Well into the second half of May we endured below average temperatures and slow grass growth at Cwmfron. We continued to supplementary feed ewes so the lambs did not suffer a growth check. A stack of silage bales that was to be carried over to next winter disappeared.
The cold weather and above average rainfall meant that the micro hydro performed well but, three and a half months into production, we have not seen a penny of income due to slowness and errors from Ofgem and our electricity supplier.
On Gower, fodder beet germinated well and is at the second true leaf stage. A post-emergence herbicide was applied. Finished cattle are achieving pleasing returns. We have registered both farms as being “interested” in joining Glastir in 2013. However, we still feel that the scheme is far more about paperwork than it is about producing environmental benefit, and we can’t cope with any more forms and record-keeping.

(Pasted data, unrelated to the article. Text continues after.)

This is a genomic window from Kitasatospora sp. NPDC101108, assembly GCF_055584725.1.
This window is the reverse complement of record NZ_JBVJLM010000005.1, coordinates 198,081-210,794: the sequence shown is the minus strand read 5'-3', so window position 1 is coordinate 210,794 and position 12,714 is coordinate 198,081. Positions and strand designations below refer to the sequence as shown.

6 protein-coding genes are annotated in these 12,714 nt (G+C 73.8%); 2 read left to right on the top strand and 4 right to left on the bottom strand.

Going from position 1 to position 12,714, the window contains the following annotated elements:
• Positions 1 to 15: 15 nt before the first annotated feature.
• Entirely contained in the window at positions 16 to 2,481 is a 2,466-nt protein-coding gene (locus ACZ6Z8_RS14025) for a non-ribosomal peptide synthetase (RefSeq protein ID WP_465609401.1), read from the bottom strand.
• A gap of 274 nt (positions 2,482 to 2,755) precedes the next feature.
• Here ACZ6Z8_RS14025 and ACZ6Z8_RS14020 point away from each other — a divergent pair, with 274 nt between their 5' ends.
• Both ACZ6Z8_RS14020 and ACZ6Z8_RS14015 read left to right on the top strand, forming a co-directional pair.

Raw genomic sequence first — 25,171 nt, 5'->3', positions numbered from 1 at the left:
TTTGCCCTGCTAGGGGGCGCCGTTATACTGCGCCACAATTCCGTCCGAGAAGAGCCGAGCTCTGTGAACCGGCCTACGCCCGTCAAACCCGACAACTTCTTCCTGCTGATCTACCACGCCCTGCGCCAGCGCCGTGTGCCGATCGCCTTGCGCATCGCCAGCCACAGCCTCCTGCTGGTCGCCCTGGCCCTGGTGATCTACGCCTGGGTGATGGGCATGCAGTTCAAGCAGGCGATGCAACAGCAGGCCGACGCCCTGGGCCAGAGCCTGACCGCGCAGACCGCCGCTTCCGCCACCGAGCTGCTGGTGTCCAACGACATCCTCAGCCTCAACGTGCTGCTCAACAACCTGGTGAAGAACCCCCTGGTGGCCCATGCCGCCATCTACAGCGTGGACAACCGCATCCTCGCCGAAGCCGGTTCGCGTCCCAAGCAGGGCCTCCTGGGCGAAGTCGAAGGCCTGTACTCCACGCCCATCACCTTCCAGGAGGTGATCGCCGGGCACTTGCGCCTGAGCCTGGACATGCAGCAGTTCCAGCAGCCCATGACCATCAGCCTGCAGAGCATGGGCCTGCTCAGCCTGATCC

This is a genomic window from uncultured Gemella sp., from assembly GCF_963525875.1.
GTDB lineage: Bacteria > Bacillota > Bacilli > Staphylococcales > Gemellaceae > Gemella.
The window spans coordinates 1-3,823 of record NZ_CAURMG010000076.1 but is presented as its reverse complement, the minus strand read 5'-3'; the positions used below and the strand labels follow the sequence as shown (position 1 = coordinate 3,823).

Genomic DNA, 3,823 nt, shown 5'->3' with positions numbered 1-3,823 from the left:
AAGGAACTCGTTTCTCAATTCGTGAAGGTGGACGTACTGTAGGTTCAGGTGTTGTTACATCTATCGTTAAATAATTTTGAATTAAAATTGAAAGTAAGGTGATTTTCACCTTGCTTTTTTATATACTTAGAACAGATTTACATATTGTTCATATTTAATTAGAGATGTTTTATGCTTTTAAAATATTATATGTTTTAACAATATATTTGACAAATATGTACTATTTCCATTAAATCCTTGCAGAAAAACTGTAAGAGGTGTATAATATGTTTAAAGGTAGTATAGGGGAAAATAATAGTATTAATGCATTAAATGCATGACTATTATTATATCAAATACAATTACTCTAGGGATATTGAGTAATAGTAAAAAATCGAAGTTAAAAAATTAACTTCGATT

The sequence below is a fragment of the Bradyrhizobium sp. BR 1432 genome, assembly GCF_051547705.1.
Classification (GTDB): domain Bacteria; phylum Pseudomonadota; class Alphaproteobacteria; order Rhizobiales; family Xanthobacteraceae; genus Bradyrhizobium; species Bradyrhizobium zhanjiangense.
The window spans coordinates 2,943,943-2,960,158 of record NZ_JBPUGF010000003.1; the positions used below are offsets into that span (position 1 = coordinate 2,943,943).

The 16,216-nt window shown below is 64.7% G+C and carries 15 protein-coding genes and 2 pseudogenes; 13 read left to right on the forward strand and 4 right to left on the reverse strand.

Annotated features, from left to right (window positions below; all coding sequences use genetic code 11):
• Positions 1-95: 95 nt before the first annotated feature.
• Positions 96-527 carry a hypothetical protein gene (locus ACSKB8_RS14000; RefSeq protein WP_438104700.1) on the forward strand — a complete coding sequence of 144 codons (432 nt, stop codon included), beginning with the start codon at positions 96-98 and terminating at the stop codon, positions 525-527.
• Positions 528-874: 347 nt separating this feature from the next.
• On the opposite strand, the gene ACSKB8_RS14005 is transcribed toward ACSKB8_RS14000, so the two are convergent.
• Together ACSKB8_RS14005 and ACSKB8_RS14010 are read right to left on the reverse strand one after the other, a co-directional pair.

I watched the Hovis “Farmer’s Boy” advert with interest. Whilst I felt the father’s role was rather overdone, life on a farm is all about being adaptable, working hard and staying out in all weathers. If I was employing someone and was presented with two candidates, equal in all other respects, and one was a farmer’s child and the other was not, I would employ the candidate with the farming background. They usually have a “can do” attitude that doesn’t come from sitting in front of computer games all day.
Jolyon Higgs and his family farm 130ha in Llanidloes, Mid Wales. His wife Alex and son Tom help at her parent’s 200ha arable and grassland farm, 90 miles away on the Gower. Jolyon keeps 20 suckler cows, selling the stores to his wife’s farm. He keeps a closed flock of 600 ewes, producing prime lambs for Waitrose as well as light continental-type lambs.